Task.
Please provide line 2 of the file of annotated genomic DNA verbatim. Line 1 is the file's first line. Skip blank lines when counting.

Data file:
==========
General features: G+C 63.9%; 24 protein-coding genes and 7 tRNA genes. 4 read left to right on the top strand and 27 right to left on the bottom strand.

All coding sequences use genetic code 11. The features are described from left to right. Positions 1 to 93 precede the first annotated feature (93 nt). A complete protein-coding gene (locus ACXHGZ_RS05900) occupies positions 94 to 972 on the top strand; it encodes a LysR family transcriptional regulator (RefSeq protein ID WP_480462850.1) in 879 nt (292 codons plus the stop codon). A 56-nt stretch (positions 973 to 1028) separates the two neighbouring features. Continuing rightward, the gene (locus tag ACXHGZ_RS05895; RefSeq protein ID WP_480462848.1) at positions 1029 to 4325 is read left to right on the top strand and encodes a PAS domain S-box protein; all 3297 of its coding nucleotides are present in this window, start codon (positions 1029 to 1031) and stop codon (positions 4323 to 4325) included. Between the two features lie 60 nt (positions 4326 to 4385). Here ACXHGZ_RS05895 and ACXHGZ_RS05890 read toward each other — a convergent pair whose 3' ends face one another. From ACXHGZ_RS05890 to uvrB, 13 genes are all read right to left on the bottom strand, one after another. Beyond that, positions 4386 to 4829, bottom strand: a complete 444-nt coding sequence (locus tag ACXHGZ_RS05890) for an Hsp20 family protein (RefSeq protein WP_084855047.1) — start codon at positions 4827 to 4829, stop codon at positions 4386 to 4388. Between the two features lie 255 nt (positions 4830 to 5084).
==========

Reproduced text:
All coding sequences use genetic code 11. The features are described from left to right. Positions 1 to 93 precede the first annotated feature (93 nt). A complete protein-coding gene (locus ACXHGZ_RS05900) occupies positions 94 to 972 on the top strand; it encodes a LysR family transcriptional regulator (RefSeq protein ID WP_480462850.1) in 879 nt (292 codons plus the stop codon). A 56-nt stretch (positions 973 to 1028) separates the two neighbouring features. Continuing rightward, the gene (locus tag ACXHGZ_RS05895; RefSeq protein ID WP_480462848.1) at positions 1029 to 4325 is read left to right on the top strand and encodes a PAS domain S-box protein; all 3297 of its coding nucleotides are present in this window, start codon (positions 1029 to 1031) and stop codon (positions 4323 to 4325) included. Between the two features lie 60 nt (positions 4326 to 4385). Here ACXHGZ_RS05895 and ACXHGZ_RS05890 read toward each other — a convergent pair whose 3' ends face one another. From ACXHGZ_RS05890 to uvrB, 13 genes are all read right to left on the bottom strand, one after another. Beyond that, positions 4386 to 4829, bottom strand: a complete 444-nt coding sequence (locus tag ACXHGZ_RS05890) for an Hsp20 family protein (RefSeq protein WP_084855047.1) — start codon at positions 4827 to 4829, stop codon at positions 4386 to 4388. Between the two features lie 255 nt (positions 4830 to 5084).